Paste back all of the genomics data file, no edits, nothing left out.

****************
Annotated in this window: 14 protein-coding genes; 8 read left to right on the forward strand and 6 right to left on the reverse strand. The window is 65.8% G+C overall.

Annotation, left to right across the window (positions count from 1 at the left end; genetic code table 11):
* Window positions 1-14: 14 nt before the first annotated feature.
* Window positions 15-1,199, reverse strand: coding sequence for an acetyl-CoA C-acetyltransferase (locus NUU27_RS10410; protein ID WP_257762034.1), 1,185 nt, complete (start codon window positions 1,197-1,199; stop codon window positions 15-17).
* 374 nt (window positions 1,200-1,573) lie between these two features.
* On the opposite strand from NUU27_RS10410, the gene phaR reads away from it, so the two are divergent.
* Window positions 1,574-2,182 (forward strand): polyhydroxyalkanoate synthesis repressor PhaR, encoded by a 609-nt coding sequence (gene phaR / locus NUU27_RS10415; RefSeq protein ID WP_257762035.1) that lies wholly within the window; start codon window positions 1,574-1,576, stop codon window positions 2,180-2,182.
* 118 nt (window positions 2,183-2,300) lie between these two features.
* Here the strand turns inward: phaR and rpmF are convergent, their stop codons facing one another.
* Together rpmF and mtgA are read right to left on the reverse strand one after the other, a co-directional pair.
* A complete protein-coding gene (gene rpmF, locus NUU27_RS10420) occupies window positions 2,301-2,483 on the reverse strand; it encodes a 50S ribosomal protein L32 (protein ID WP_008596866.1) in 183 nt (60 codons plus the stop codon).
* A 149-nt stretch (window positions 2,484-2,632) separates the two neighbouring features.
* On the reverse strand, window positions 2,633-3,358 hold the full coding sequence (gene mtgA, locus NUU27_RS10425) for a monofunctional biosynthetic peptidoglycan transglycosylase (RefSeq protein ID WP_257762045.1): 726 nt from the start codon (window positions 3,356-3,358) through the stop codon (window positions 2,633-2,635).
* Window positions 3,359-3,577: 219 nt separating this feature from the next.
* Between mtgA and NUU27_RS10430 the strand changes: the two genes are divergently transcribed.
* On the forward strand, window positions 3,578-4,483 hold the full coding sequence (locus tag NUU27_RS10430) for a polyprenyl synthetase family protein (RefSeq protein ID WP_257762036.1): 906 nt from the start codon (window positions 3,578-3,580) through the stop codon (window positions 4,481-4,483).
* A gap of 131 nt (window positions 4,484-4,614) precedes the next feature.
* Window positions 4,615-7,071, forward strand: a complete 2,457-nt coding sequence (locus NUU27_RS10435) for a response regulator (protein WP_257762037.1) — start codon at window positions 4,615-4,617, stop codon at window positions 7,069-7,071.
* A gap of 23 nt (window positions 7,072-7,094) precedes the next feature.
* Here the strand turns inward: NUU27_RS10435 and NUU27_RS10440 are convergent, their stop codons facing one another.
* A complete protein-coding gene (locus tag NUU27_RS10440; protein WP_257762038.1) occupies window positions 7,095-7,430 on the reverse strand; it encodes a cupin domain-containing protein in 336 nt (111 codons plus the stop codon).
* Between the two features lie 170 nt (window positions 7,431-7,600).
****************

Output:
Annotated in this window: 14 protein-coding genes; 8 read left to right on the forward strand and 6 right to left on the reverse strand. The window is 65.8% G+C overall.

Annotation, left to right across the window (positions count from 1 at the left end; genetic code table 11):
* Window positions 1-14: 14 nt before the first annotated feature.
* Window positions 15-1,199, reverse strand: coding sequence for an acetyl-CoA C-acetyltransferase (locus NUU27_RS10410; protein ID WP_257762034.1), 1,185 nt, complete (start codon window positions 1,197-1,199; stop codon window positions 15-17).
* 374 nt (window positions 1,200-1,573) lie between these two features.
* On the opposite strand from NUU27_RS10410, the gene phaR reads away from it, so the two are divergent.
* Window positions 1,574-2,182 (forward strand): polyhydroxyalkanoate synthesis repressor PhaR, encoded by a 609-nt coding sequence (gene phaR / locus NUU27_RS10415; RefSeq protein ID WP_257762035.1) that lies wholly within the window; start codon window positions 1,574-1,576, stop codon window positions 2,180-2,182.
* 118 nt (window positions 2,183-2,300) lie between these two features.
* Here the strand turns inward: phaR and rpmF are convergent, their stop codons facing one another.
* Together rpmF and mtgA are read right to left on the reverse strand one after the other, a co-directional pair.
* A complete protein-coding gene (gene rpmF, locus NUU27_RS10420) occupies window positions 2,301-2,483 on the reverse strand; it encodes a 50S ribosomal protein L32 (protein ID WP_008596866.1) in 183 nt (60 codons plus the stop codon).
* A 149-nt stretch (window positions 2,484-2,632) separates the two neighbouring features.
* On the reverse strand, window positions 2,633-3,358 hold the full coding sequence (gene mtgA, locus NUU27_RS10425) for a monofunctional biosynthetic peptidoglycan transglycosylase (RefSeq protein ID WP_257762045.1): 726 nt from the start codon (window positions 3,356-3,358) through the stop codon (window positions 2,633-2,635).
* Window positions 3,359-3,577: 219 nt separating this feature from the next.
* Between mtgA and NUU27_RS10430 the strand changes: the two genes are divergently transcribed.
* On the forward strand, window positions 3,578-4,483 hold the full coding sequence (locus tag NUU27_RS10430) for a polyprenyl synthetase family protein (RefSeq protein ID WP_257762036.1): 906 nt from the start codon (window positions 3,578-3,580) through the stop codon (window positions 4,481-4,483).
* A gap of 131 nt (window positions 4,484-4,614) precedes the next feature.
* Window positions 4,615-7,071, forward strand: a complete 2,457-nt coding sequence (locus NUU27_RS10435) for a response regulator (protein WP_257762037.1) — start codon at window positions 4,615-4,617, stop codon at window positions 7,069-7,071.
* A gap of 23 nt (window positions 7,072-7,094) precedes the next feature.
* Here the strand turns inward: NUU27_RS10435 and NUU27_RS10440 are convergent, their stop codons facing one another.
* A complete protein-coding gene (locus tag NUU27_RS10440; protein WP_257762038.1) occupies window positions 7,095-7,430 on the reverse strand; it encodes a cupin domain-containing protein in 336 nt (111 codons plus the stop codon).
* Between the two features lie 170 nt (window positions 7,431-7,600).